The Note

Yes, it's about the battle for the pie of liberal and independent Democrat voters in Iowa and New Hampshire that Kerry and Dean must somehow split.

(It's official: Dean is the frontrunner of the Democratic presidential pack, per the New York Post 's Deborah Orin. LINK He's got momentum in the polls. He's got cash. He understands the Internet. He's leading — though to be conservative, we'll say at least tied — in both Iowa and New Hampshire. A national Zogby poll puts him tied nationally with Senator Lieberman. He's got true believers behind him.

Jim Jordan's comment du jour is delish:

"'Ultimately, voters are going to decide a small-town physician from a small and atypical state is probably not qualified to lead this nation in a dangerous world.'" )

And here we go.

Policy-wide, it's a battle of priorities — health care coverage versus income and spending money.

It's also a battle to see which candidate can connect with Democrats for whom the manufacturing sector's decline is the big obstacle in their life. Senators Edwards and Lieberman, among others, have recently tailored their economic messages to address that concern.

The Des Moines Register Notes: "Before Dean could speak, Bill Burton, the Iowa spokesman for Gephardt, accused Dean of lifting part of his economic plan from Gephardt." LINK Here's the AP's Mike Glover, who brings us the tick-tock:

"In remarks on the economy in Iowa and New Hampshire, the primary foes rushed to criticize each other, even if it meant upstaging their own speeches. Kerry fired the first salvo." LINK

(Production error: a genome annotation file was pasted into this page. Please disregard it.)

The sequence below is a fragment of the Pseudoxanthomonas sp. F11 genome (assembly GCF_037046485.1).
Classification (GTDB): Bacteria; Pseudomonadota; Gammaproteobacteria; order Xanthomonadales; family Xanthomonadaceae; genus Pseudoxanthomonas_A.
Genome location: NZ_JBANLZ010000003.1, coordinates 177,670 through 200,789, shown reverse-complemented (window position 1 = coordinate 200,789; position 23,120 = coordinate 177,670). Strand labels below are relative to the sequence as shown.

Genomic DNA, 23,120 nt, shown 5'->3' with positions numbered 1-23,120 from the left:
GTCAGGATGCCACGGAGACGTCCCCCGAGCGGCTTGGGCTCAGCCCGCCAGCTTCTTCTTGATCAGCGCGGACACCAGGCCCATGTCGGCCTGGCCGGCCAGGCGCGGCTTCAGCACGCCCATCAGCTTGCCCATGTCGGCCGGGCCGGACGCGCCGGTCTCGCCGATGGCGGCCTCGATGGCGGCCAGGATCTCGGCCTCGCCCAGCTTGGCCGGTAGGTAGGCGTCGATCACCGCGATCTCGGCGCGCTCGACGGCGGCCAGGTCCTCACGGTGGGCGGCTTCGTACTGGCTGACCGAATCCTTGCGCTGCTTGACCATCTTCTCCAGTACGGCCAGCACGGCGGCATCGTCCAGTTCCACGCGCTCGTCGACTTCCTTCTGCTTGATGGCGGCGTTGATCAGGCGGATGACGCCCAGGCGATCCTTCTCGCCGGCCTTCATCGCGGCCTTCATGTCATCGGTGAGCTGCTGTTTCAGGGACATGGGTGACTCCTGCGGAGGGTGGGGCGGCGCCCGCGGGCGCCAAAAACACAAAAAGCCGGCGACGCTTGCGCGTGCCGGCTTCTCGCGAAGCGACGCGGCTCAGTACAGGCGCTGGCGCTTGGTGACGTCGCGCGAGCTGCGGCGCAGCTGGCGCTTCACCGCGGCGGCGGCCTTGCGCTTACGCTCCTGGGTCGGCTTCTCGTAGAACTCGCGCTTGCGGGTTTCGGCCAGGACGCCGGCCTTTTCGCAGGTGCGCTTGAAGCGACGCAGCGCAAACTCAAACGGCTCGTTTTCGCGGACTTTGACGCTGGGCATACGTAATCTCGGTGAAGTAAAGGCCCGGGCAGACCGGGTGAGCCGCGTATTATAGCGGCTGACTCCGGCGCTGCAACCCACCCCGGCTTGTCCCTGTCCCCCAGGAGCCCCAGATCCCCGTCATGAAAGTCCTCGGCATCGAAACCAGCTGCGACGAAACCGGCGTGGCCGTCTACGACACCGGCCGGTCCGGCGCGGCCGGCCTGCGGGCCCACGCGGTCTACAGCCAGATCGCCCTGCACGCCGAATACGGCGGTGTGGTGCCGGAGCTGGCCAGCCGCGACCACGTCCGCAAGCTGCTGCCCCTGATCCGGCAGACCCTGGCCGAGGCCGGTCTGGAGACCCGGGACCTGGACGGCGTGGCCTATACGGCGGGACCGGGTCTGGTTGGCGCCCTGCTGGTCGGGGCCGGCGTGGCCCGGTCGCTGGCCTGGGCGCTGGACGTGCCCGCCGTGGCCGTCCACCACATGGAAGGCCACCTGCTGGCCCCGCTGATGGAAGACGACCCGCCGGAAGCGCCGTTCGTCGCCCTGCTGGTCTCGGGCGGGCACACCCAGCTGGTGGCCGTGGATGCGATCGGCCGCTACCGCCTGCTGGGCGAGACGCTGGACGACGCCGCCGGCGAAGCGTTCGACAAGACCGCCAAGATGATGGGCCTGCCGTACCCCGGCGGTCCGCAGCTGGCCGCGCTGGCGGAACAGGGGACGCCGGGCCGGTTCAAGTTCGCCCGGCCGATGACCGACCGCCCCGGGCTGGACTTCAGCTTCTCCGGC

"'There are some Democrats running around who think the way to start the economy up is to tax people at the bottom of the income scale … they're prepared to tax a teacher or a waitress' income. I'm not,' the Massachusetts senator said to a crowd at a waterfront park in Dover, N.H."

"Kerry's speech did not mention Dean by name, but aides made sure the speech was provided to the media before Dean addressed the Plumbers and Steamfitters Union in Iowa. Contacted for a response, the former Vermont governor said: 'Real Democrats don't make promises they can't keep.'"

"'Working Americans have a choice,' Dean said. 'They can have the president's tax cuts or they can have health care that can't be taken away. They can't have both.'"

"Kerry, asked in Dover whether he meant to engage Dean, said he only wanted to 'point out the differences.'"

"'He's saying Democrats didn't do this,' Kerry said. 'So I'm going to respond and make sure people understand that real Democrats don't raise taxes on teachers and waitresses. Real Democrats don't abandon the middle class.'"

Middle-class tax relief is as hard to miss as a Clintonian evocation. Then again, so is deficit reduction, at least for some Democrats.

The Kerry campaign will say that Governor Dean wants to balance the budget on the backs of working families and accuse him of austerity.

Dean responds by saying that most Americans would rather go back to paying the same taxes they did in the Clinton era if only they were relieved of part of the burden of paying for health care.

He gambles that Americans will set aside their revulsion toward the appearance of tax increases to trust that, as president, he'd be able to expand health coverage, reduce premiums, fund special education, and the like.

Dean told Iowa reporters that Kerry's tax cuts were too expensive and would crowd out spending for health care and other programs.

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